"Revenge gets ugly." That's the tagline for director Jimmy Hayward's new blockbuster disaster, Jonah Hex, which is based on a 1970s comic book series. The titular antihero, whose face is horribly scarred, is the only the first of many ugly things about the movie. There's also the disgusting snake man, and then the really hideous stuff, like Megan Fox's acting, the absence of narrative, the exploitation of violence, an overabundance of loud and fast action sequences, and, ultimately, the glorification of vengeance.

Jonah Hex doesn't have much of a story. Through a mildly creative opener and distracting flashbacks, we get a vague understanding of the backstory. The rest of the film is made up of a mindless, frenetic, and banal revenge plot—mainly of the title character trying to hunt down the man who killed his family.

The protagonist, Jonah Hex (Josh Brolin), is a disgruntled Civil War veteran who fought for the South not because he agreed with the army's ideologies, such as slavery, but because he opposed the American government. A skilled and fearless gunslinger, he quickly became a war hero, notorious for taking down hundreds of enemies all by his lonesome. But when his commanding officer, Quentin Turnbull (John Malkovich), grew heartless and started murdering innocent people—women and children—Hex had had enough.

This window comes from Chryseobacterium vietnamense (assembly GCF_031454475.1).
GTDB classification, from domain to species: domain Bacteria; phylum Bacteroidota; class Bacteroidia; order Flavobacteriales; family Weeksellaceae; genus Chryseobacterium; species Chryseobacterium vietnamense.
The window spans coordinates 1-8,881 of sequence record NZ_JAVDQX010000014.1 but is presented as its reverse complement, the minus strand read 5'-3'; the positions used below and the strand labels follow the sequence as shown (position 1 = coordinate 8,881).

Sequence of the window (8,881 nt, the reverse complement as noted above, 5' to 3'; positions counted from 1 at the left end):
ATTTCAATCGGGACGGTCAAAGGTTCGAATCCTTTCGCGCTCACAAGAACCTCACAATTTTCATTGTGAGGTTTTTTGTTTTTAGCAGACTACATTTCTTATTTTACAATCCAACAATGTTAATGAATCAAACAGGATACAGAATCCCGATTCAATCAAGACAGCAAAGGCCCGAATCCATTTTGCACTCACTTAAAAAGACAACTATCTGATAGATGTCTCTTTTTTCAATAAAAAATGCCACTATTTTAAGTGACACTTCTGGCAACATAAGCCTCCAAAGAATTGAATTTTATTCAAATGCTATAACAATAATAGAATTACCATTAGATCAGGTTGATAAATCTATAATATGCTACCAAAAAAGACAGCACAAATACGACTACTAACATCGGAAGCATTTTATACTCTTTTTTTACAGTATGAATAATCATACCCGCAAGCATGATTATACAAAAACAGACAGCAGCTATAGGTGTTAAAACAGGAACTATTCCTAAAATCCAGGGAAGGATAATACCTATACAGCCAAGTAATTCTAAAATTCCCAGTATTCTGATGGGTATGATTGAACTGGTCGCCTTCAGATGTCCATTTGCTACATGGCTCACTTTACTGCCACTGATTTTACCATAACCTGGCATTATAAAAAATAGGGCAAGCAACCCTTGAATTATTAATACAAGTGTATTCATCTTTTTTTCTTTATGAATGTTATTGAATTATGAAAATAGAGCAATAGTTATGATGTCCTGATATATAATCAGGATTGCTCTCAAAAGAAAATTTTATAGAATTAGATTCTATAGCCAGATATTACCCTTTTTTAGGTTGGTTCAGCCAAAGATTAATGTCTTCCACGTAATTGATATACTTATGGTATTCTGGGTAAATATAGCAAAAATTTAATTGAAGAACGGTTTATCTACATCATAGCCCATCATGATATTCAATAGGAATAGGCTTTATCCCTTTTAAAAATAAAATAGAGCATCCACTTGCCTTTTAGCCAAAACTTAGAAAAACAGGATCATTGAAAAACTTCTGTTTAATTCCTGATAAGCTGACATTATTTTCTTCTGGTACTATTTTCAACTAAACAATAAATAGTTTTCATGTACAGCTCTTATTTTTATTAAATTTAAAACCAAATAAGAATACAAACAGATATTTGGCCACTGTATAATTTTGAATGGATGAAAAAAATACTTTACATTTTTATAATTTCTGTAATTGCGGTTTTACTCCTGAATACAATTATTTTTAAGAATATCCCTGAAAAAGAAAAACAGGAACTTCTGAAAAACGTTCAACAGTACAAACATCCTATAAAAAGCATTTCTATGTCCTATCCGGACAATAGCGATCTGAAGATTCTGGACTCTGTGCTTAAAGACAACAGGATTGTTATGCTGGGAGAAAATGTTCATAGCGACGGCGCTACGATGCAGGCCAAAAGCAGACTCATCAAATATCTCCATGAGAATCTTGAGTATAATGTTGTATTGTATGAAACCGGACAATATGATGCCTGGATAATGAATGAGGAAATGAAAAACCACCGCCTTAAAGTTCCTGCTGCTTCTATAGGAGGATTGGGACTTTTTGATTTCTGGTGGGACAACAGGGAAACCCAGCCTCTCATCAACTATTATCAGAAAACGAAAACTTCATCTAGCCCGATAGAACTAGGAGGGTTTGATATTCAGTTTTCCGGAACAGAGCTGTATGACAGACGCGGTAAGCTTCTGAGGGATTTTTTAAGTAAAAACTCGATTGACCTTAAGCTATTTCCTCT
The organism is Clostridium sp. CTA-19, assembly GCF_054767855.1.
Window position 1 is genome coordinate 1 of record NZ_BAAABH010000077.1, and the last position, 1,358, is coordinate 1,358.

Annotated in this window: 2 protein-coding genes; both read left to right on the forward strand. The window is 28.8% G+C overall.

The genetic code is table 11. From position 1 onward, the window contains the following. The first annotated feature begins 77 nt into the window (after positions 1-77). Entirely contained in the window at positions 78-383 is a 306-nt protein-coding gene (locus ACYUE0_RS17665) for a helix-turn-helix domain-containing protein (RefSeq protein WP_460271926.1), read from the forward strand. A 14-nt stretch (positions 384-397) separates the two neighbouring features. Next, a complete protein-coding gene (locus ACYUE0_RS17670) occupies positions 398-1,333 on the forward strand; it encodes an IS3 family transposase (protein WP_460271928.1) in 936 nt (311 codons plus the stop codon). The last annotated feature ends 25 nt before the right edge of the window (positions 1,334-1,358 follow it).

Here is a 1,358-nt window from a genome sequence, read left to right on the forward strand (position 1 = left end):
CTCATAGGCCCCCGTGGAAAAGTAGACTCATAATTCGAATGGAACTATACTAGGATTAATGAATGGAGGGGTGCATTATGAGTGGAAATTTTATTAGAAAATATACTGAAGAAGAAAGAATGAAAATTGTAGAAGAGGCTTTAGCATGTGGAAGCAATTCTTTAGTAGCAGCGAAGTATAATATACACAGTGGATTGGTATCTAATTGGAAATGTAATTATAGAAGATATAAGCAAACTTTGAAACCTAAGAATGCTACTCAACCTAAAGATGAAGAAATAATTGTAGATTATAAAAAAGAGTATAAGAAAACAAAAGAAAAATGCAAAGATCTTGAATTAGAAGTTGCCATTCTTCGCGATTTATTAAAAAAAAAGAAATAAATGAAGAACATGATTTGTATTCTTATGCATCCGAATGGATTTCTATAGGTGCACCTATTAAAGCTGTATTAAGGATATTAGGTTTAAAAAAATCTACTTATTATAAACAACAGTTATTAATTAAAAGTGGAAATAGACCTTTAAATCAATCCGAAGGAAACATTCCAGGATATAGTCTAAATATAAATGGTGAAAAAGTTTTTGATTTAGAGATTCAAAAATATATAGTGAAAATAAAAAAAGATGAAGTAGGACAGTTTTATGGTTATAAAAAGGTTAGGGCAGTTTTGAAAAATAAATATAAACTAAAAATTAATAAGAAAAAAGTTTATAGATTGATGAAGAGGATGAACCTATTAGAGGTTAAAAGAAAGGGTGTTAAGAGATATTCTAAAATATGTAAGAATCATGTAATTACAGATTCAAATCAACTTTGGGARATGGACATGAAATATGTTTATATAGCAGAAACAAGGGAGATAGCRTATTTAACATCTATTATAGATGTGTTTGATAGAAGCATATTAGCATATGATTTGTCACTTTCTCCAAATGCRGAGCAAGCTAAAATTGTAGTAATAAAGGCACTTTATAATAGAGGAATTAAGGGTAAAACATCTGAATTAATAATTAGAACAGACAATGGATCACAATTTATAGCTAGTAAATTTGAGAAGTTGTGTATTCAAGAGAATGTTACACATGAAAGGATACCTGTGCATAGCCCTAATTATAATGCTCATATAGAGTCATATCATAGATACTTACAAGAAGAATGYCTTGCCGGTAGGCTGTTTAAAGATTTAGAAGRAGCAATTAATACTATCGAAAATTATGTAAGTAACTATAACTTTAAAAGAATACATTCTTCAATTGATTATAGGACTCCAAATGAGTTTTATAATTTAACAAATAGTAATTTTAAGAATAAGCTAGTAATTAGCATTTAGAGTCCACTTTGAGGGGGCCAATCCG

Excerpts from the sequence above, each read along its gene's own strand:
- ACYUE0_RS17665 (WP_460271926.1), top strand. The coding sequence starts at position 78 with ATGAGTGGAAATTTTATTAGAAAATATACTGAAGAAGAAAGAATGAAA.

When Turnbull's son Jed dies, he blames Hex, who winds up in the hands of Turnbull and his men, including Burke (Michael Fassbender), a psychopathic Irishman with a bowler hat and tattoos. The stone cold soldiers murder Hex's wife and son right before his eyes and mutilate the right side of Hex's face with a branding iron so that, according to Turnbull, he'll never forget that day.

And he doesn't. ...

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Jonah Hex
Our Rating
1 Star - Weak
Average Rating
(2 user ratings)ADD YOURSHelp
Mpaa Rating
PG-13 (for intense sequences of violence and action, disturbing images and sexual content)
Directed By
Jimmy Hayward
Run Time
1 hour 21 minutes
Josh Brolin, Megan Fox, John Malkovich
Theatre Release
June 18, 2010 by Warner Bros.
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